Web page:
Making lines

Most college students struggle with the job and internship search. The process is mostly inefficient, stressful, and often lacks transparency.

Neither party knows enough about the other and is expected to make a massive commitment in a relatively short period of time.

When applying, college students may have an idea about a company’s brand perception or products but rarely do they know the team and internal company dynamics.

On the other hand, companies know very little about the student. For the most part, companies rely on interview performance and résume signals to make a decision.

To add even more complexity to this, more often than not roles are ill-defined and the skills necessary to fulfill them are often unknown.

The inverse of undergraduate recruiting experience is found in early-stage investing. Venture capitalists and angel investors often cite that they’re investing in lines, not dots.

“For this reason I tell entrepreneurs the following: Meet your potential investors early. Tell them you’re not raising money yet but that you will be in the next 6 months or so. Tell them you really like them so you want them to have an early view (which is what all investor’s want). When you’re with them lower the bar by telling them, “we haven’t shipped product yet, we have lots of decisions still to make, but we’d like to show you our prototype” or obviously if you’re more advanced show what you have and what your roadmap looks like.

Mark Suster, Invest in Lines, Not Dots

For a startup to succeed, product velocity matters most. Investors need to see founders build momentum over time.

How can we adapt the concept of making lines to career planning?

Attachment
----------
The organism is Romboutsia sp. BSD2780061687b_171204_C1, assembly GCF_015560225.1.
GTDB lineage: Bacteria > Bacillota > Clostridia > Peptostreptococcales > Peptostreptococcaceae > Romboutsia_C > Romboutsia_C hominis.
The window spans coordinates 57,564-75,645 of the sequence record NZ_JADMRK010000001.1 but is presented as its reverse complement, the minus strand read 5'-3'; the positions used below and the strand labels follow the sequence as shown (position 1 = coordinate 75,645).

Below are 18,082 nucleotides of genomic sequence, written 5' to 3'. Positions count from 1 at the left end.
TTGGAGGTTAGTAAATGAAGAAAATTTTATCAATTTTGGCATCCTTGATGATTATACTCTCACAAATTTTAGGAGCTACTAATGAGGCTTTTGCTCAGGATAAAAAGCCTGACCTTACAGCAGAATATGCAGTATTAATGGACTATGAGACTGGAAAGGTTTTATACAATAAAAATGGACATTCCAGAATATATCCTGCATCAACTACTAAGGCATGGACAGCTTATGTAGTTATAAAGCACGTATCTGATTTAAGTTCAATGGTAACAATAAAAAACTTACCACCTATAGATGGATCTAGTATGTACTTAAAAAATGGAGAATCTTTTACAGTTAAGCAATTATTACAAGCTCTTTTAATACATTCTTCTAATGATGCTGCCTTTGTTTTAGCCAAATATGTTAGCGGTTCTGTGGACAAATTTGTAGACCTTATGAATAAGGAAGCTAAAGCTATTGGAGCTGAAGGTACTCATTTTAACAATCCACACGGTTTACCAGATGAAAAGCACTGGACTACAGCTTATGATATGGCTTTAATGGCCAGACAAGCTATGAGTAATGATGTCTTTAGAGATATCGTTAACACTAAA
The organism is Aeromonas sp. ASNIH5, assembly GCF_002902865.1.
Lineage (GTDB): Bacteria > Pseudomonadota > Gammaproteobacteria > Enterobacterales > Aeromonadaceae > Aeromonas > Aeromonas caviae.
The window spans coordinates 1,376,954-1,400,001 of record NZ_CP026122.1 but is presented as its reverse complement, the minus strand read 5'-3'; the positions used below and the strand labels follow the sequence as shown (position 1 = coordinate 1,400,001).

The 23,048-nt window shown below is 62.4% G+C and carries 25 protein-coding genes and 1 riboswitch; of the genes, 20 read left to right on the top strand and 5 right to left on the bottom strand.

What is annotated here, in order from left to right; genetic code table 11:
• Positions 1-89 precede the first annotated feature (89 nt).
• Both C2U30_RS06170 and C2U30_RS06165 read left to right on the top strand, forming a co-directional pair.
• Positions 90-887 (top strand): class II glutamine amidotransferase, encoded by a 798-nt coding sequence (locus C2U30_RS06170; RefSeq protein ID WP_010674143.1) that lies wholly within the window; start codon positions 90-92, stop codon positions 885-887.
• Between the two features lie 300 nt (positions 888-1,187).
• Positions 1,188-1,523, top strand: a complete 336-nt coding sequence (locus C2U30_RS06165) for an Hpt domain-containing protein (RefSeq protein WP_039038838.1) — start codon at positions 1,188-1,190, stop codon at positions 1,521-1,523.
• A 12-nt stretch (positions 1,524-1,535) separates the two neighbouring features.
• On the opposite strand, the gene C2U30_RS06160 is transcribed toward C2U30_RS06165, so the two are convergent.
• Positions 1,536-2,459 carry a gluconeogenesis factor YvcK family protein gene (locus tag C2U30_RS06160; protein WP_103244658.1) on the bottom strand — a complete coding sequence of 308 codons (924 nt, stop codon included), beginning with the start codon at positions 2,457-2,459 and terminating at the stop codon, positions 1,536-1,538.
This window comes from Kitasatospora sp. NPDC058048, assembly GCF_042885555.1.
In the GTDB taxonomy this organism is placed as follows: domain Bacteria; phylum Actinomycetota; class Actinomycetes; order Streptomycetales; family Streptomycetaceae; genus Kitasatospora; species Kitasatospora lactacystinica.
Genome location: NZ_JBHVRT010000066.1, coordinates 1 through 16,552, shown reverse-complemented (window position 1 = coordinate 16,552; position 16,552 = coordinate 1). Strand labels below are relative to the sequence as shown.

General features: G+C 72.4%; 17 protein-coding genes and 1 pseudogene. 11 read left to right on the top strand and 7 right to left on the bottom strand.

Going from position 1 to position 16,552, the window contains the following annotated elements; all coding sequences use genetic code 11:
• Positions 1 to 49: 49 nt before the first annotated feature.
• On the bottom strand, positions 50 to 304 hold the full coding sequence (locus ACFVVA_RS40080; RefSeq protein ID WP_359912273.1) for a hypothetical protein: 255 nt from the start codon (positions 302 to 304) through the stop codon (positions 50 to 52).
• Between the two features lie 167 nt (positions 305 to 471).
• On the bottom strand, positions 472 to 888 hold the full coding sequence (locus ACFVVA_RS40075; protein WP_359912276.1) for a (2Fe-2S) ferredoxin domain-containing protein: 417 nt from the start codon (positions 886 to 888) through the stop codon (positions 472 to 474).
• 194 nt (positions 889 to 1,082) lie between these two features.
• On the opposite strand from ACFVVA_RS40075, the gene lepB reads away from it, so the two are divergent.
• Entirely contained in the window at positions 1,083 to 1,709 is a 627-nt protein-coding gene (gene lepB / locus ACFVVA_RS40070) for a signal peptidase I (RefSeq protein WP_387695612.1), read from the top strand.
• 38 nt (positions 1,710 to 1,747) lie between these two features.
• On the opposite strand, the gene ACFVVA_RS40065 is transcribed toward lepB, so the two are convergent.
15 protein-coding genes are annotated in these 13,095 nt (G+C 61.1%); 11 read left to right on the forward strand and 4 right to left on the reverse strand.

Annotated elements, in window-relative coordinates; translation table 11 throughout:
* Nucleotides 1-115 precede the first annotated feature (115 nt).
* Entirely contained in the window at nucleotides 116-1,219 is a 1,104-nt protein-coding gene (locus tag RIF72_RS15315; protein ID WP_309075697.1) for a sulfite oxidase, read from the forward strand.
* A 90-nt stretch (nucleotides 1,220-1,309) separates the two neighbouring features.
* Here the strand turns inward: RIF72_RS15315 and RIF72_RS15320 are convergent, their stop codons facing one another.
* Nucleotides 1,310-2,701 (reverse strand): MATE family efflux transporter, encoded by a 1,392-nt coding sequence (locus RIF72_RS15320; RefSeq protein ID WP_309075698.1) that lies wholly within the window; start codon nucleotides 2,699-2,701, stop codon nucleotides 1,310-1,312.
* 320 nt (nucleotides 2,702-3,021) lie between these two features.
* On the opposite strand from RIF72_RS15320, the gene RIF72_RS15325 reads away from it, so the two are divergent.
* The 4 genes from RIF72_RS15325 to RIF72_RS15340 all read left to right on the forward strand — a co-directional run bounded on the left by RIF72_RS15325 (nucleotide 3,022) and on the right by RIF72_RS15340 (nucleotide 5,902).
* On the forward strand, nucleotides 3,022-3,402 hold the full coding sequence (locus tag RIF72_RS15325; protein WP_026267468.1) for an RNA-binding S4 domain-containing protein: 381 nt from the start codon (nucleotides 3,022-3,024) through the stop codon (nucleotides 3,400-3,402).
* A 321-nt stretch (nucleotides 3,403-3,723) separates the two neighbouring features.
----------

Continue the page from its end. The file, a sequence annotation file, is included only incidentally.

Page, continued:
Be intentional about the job search process.

Make things and interact with companies that align with your interests and skills. Spend time becoming familiar with a product and the team you’d join. The key is to stay relevant over an extended period of time.

This works especially well with startups but is often difficult to do with big companies. Though, I’ve found a few hacks:

  • A friend of mine got a job at a major tech. co. by creating a Youtube tutorial series showcasing his understanding of a new programming language.
  • Another one of my friends did a case competition for a major consulting firm, landed an internship where he performed well, and then got a job offer a year later at that company.
  • I’ve had multiple friends land jobs by meeting people at industry conferences. Often students can get free tickets to industry conferences. Find one in your area of interest.

When building something whether that’s a career or a startup it’s important to think about the dots needed to make a line.

What are your dots? 

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